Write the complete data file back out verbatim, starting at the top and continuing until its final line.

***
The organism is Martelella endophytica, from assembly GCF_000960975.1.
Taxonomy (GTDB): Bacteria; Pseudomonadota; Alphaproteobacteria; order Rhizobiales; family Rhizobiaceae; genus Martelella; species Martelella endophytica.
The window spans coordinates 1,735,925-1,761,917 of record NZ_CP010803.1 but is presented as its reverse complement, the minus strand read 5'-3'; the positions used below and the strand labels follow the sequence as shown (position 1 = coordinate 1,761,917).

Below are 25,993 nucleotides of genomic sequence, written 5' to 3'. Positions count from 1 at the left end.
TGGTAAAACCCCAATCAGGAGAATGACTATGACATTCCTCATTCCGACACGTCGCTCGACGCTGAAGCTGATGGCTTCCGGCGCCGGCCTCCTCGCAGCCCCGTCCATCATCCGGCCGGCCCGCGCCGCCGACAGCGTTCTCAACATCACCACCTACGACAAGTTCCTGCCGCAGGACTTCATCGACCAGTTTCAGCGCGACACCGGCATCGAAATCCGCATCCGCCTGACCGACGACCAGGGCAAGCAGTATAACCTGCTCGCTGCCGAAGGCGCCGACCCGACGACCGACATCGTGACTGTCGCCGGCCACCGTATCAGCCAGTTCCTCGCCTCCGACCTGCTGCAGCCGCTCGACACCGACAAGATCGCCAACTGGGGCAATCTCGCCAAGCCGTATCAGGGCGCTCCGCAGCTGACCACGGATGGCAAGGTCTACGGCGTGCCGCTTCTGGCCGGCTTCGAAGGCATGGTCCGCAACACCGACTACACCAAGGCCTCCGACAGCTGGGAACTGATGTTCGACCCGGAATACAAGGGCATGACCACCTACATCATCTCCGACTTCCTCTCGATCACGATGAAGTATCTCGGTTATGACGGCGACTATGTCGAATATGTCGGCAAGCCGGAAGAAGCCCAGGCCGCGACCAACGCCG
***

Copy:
The organism is Martelella endophytica, from assembly GCF_000960975.1.
Taxonomy (GTDB): Bacteria; Pseudomonadota; Alphaproteobacteria; order Rhizobiales; family Rhizobiaceae; genus Martelella; species Martelella endophytica.
The window spans coordinates 1,735,925-1,761,917 of record NZ_CP010803.1 but is presented as its reverse complement, the minus strand read 5'-3'; the positions used below and the strand labels follow the sequence as shown (position 1 = coordinate 1,761,917).

Below are 25,993 nucleotides of genomic sequence, written 5' to 3'. Positions count from 1 at the left end.
TGGTAAAACCCCAATCAGGAGAATGACTATGACATTCCTCATTCCGACACGTCGCTCGACGCTGAAGCTGATGGCTTCCGGCGCCGGCCTCCTCGCAGCCCCGTCCATCATCCGGCCGGCCCGCGCCGCCGACAGCGTTCTCAACATCACCACCTACGACAAGTTCCTGCCGCAGGACTTCATCGACCAGTTTCAGCGCGACACCGGCATCGAAATCCGCATCCGCCTGACCGACGACCAGGGCAAGCAGTATAACCTGCTCGCTGCCGAAGGCGCCGACCCGACGACCGACATCGTGACTGTCGCCGGCCACCGTATCAGCCAGTTCCTCGCCTCCGACCTGCTGCAGCCGCTCGACACCGACAAGATCGCCAACTGGGGCAATCTCGCCAAGCCGTATCAGGGCGCTCCGCAGCTGACCACGGATGGCAAGGTCTACGGCGTGCCGCTTCTGGCCGGCTTCGAAGGCATGGTCCGCAACACCGACTACACCAAGGCCTCCGACAGCTGGGAACTGATGTTCGACCCGGAATACAAGGGCATGACCACCTACATCATCTCCGACTTCCTCTCGATCACGATGAAGTATCTCGGTTATGACGGCGACTATGTCGAATATGTCGGCAAGCCGGAAGAAGCCCAGGCCGCGACCAACGCCG